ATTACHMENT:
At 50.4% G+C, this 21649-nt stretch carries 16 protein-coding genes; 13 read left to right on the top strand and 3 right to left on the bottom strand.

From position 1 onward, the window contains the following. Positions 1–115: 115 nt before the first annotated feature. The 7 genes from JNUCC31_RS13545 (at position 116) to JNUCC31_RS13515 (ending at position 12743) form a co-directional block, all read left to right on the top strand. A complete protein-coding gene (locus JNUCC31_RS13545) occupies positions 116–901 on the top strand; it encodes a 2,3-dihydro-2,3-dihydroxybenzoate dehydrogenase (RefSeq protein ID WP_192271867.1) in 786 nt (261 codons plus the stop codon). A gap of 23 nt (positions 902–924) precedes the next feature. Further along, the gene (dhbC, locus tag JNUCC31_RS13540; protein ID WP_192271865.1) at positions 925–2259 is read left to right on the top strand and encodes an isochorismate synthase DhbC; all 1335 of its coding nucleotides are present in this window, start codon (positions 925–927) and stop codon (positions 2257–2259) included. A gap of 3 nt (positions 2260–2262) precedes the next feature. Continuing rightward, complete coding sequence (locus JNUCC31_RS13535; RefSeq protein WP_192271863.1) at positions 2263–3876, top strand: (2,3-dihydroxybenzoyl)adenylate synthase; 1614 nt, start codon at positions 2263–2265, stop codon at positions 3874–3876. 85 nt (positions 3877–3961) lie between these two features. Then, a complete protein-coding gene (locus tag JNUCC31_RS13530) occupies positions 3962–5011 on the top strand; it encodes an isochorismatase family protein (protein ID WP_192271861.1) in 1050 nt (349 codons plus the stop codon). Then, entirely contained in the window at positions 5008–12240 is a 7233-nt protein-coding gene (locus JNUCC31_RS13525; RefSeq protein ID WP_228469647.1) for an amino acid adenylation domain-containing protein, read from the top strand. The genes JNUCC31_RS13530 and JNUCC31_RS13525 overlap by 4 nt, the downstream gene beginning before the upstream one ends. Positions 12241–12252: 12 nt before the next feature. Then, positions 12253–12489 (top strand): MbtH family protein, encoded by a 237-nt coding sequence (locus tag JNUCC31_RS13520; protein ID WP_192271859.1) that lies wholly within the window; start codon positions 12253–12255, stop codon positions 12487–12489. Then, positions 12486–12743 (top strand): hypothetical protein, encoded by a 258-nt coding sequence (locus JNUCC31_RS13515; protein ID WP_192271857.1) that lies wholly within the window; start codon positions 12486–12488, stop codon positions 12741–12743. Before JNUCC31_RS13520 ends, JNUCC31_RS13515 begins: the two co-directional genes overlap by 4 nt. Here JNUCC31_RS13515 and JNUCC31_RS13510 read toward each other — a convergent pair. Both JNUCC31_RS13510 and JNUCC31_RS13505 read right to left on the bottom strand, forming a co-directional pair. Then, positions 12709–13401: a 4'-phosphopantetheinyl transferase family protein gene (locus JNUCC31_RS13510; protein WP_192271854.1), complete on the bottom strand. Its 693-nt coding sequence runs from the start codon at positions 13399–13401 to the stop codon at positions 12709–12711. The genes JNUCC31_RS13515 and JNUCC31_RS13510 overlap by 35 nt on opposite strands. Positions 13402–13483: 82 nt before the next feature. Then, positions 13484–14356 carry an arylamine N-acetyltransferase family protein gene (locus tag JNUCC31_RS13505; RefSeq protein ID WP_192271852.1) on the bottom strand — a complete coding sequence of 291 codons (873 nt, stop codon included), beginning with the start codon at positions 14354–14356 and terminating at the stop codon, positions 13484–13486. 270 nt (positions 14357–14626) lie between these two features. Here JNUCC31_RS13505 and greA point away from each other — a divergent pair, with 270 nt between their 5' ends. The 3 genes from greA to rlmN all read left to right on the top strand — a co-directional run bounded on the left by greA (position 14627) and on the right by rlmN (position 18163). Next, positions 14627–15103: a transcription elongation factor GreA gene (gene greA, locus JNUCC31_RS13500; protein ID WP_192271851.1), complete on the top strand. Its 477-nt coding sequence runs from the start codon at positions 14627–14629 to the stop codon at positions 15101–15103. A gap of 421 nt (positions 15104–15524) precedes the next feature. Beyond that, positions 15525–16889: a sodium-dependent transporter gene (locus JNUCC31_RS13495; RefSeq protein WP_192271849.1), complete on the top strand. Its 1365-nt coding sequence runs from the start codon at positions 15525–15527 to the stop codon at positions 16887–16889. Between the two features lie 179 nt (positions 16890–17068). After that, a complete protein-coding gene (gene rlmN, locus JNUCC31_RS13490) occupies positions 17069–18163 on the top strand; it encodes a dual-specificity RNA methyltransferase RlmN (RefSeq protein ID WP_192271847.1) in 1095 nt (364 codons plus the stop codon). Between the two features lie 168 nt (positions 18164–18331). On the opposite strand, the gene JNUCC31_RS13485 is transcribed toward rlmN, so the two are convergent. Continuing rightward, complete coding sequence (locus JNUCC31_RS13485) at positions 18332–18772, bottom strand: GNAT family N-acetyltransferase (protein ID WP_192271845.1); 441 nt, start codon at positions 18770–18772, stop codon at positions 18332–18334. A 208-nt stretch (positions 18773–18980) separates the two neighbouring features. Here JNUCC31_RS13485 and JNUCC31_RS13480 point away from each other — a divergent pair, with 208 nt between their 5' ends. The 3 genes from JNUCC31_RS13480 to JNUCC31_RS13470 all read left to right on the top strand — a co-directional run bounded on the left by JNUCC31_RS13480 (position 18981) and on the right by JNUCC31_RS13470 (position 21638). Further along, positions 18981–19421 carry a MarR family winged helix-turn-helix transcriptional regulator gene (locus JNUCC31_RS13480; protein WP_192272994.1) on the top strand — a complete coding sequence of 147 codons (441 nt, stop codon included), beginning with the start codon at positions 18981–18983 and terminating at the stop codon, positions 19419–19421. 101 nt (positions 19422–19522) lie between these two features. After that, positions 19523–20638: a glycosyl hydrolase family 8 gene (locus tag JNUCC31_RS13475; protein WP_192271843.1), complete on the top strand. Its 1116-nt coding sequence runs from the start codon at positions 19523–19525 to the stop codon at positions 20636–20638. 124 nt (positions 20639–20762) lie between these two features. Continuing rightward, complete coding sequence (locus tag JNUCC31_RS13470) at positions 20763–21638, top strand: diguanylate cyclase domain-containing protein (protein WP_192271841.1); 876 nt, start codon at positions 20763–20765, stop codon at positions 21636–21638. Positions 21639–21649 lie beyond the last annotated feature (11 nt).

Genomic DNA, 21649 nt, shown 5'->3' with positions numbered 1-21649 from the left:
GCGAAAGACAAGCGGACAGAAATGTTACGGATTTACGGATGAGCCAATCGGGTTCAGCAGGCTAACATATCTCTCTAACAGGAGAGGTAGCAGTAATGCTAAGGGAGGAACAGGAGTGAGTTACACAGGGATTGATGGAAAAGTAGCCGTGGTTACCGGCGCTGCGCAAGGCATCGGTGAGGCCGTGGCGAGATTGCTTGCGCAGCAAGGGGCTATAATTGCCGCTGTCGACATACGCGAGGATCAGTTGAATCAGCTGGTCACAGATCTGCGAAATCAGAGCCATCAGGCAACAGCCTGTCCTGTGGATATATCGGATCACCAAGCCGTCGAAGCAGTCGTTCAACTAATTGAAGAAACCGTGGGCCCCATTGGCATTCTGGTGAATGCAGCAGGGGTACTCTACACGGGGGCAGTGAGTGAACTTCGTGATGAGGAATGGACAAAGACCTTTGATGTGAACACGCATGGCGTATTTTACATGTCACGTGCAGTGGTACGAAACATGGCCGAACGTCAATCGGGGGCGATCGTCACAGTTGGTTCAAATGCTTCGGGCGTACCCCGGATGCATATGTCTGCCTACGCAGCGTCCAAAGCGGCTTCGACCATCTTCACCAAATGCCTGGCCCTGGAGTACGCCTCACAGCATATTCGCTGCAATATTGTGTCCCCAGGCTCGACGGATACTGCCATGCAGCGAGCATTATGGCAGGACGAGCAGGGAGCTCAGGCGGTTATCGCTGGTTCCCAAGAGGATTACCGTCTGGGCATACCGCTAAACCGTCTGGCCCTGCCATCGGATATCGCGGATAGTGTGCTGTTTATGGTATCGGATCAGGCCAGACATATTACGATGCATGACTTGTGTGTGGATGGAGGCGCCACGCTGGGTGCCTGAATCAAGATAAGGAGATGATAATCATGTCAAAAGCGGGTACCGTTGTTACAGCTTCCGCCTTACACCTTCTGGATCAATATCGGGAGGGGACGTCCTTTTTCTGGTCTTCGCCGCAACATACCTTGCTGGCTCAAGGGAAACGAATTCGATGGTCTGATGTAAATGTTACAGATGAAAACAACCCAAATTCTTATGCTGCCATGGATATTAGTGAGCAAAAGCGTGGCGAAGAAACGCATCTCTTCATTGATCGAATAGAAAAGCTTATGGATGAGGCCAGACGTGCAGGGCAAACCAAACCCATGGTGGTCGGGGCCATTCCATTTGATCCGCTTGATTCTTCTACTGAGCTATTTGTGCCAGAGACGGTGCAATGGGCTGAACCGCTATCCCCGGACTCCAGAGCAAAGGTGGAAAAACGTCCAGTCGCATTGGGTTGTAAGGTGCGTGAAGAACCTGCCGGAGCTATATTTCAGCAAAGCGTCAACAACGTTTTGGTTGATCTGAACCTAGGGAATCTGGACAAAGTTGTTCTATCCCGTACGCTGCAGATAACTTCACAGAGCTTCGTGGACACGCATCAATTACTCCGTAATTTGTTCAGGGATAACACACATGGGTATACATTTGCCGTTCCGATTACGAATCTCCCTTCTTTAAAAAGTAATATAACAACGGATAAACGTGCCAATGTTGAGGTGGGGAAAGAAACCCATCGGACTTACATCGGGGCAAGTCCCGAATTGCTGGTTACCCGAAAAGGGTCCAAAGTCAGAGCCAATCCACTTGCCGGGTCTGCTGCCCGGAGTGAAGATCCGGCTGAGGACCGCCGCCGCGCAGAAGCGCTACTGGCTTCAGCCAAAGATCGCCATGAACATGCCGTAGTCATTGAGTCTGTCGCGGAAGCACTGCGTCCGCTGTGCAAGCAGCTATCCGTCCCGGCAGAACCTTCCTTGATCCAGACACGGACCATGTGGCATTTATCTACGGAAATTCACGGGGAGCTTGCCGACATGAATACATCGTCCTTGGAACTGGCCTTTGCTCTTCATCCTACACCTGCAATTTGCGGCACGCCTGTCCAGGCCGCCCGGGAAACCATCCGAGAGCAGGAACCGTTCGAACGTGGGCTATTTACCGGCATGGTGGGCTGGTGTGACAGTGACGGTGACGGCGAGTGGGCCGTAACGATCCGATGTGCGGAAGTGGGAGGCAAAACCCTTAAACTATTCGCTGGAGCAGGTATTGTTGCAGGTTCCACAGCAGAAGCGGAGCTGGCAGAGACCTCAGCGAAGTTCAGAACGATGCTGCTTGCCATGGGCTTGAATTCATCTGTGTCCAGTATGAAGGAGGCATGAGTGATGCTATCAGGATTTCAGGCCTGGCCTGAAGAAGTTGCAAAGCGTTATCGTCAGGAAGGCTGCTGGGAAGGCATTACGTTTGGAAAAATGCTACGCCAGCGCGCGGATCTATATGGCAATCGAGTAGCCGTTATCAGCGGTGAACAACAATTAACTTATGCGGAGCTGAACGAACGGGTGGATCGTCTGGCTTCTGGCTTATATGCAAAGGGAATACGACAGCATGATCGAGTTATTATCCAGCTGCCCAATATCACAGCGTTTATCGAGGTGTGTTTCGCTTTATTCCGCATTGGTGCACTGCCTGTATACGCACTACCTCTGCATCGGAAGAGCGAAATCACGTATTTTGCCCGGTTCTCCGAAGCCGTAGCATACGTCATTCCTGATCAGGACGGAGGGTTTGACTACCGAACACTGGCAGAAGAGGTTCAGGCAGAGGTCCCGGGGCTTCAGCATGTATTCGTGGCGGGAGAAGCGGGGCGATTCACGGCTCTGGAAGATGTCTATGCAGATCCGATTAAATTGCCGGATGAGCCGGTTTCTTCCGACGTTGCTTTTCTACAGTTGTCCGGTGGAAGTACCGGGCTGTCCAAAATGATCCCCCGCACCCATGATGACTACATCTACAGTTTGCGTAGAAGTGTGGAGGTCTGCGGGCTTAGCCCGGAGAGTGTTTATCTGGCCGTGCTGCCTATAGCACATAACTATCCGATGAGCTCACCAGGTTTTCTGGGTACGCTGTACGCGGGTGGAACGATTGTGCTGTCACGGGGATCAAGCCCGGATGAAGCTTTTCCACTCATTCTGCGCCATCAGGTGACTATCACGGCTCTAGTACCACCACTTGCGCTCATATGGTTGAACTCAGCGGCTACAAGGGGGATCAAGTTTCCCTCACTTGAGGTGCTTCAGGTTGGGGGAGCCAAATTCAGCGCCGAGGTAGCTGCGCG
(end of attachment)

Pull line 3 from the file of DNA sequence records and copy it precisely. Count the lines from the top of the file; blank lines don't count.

Genomic DNA, 21649 nt, shown 5'->3' with positions numbered 1-21649 from the left: